One of the biggest reasons I got into gaming are the well-crafted stories behind the cool graphics and fun gameplay. Stories with an emotional heartbeat and memorable moments that will remain with you even after the last credits have rolled. It’s a connection I seek out in much of the video games I play. So what do you do when you encounter a game that has a potentially mind blowing story, but to get there, you have to slog through gameplay that’s less than what you expected?
In the land of sequels, reboots, and remakes it’s beginning to be difficult to see anything having a definitive and decisive ending. We stretch out experiences for as long as we can. At times it can enhance a story to build upon what’s already there. Or it can be at the detriment of an already solid experience. Video games are the perfect entertainment medium to keep coming back to for new missions and boss fights to face at any time. Games like Destiny, Overwatch, and Fortnite are wildly successful because they’re games that don’t have an “ending” in any traditional sense of the word. Instead, they’re video games that are great for short bursts of gaming with the occasional new maps, characters, or events to participate in every few months or so. But as huge and popular these games are, does this mean we’re beginning to move away from video games that are mostly singular and conclusive experiences?
Concluding a video game can come with an array of emotions. There’s a sense of completion and satisfaction when you finally get to the point of seeing how the journey ends. You can be filled with a pang of longing and a bit of sorrow that there’s nothing more to do, except say goodbye. Or you can feel shock and anger over a conclusion you did not expect, a pay off that can feel like a colossal waste of time. Endings, especially in video games, can provoke a strong reaction from players. Far Cry 5’s two endings have made such an impression that I’m still unsure how I’m supposed to feel.
Making the jump to buy a Nintendo Switch last year has been one of the best decisions I ever made. The console is worth the hype and praise it has been getting since the time of its release, and I’m pleased with everything this light and small device is capable of. While I still have a ways to go before my collection of Switch games become an impressive display of the best titles to play on the console, I’m already in good company with the few I have. Among those cherished few is Super Smash Bros. Ultimate.
Thanksgiving weekend has been the perfect time to catch up on video games or shop for new ones during the Black Friday sales. While the goal for most shoppers is to use the massive deals and markdowns to get a head start on those holiday shopping lists you have for family and friends, it can also be an irresistible excuse to use those discounts to purchase big money items you have been wanting for yourself. As I slowly recover from my turkey coma, I’ve had a mildly games related long weekend.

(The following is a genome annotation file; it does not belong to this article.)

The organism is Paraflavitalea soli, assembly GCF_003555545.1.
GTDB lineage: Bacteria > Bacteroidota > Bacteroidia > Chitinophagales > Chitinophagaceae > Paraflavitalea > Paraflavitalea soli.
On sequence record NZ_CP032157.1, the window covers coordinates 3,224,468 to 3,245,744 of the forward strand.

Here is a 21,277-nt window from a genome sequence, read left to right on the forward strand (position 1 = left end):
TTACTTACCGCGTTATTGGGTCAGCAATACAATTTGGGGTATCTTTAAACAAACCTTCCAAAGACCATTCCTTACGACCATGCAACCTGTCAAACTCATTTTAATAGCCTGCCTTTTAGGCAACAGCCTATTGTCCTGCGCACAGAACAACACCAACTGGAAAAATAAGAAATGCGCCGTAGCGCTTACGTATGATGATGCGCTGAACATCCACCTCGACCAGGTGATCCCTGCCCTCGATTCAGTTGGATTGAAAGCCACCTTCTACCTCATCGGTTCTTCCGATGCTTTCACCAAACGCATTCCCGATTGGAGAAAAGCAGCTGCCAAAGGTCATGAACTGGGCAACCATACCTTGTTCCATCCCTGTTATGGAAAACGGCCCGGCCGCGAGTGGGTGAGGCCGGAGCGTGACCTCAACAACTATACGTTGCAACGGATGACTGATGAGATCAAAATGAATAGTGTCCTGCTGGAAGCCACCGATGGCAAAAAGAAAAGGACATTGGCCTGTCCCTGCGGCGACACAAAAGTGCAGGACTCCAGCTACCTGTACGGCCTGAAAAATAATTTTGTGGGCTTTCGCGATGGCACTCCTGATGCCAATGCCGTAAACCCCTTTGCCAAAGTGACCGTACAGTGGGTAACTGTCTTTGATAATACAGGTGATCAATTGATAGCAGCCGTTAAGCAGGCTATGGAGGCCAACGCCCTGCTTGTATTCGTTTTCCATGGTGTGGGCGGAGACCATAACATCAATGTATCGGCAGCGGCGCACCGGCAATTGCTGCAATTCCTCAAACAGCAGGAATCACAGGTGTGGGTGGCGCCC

Thanksgiving is just a few days away for many Americans who celebrate it. It’s a time for family (or friends) to gather together once more to give thanks for what we have and to eat ourselves into a turkey induced coma. While I look forward to piling my plate high with turkey, stuffing, mash potatoes, and all the traditional foods you would see at a Thanksgiving table, what I really enjoy the most is the quality time I get to spend with my family. Food and great company are a perfect pairing, and it makes me think about a scenario in which I’d be able to celebrate Thanksgiving, or Friendsgiving, with some of my favorite video game characters. In honor of Thanksgiving week, I have created a shortlist of a cast of video game characters I would most want to spend Friendsgiving with.
Video games are often a form of escapist entertainment. We play to have fun, lead lives that are different from our own, and forget our real world problems for a little while. But what happens when you combine fictional stories with today’s commentary about current events? Can we still view these games as pure fun and escapism when these messages, subtle or overt, become unabashed in their intention to drive a point home?
When Dontnod Entertainment released Life Is Strange back in 2015, it became the unexpected hit that invited gamers to get swept up in the friendship between Max Caulfield and Chloe Price, while helping them uncover the mystery behind popular girl Rachel Amber’s disappearance. However you choose to end Max and Chloe’s story, Life Is Strange is a complete game. But for developer Deck Nine, there’s still another story that hasn’t been told—the story of Chloe and Rachel.
Video games are memorable experiences and it’s often tied to the staff who have made these games possible for thousands of gamers to enjoy. But when a studio makes the decision to abruptly close and lay off their staff without warning, what settles in is shock, confusion, and uncertainty for those involved and the projects now in limbo. This is the situation Telltale Games has found itself in.
July is nearly over and by now most of my followers know to expect a video game challenge report at the end of each month. It’s my way of keeping track of my own personal progress while discussing impressions I have had on the game I chose to play from my hill of a backlog. Despite my dogged determination to play and experience every game I ever bought or received as a gift, going as far as turning it into a challenge, even fatigue and lack of motivation can sometimes strike the best and most ardent of gamers.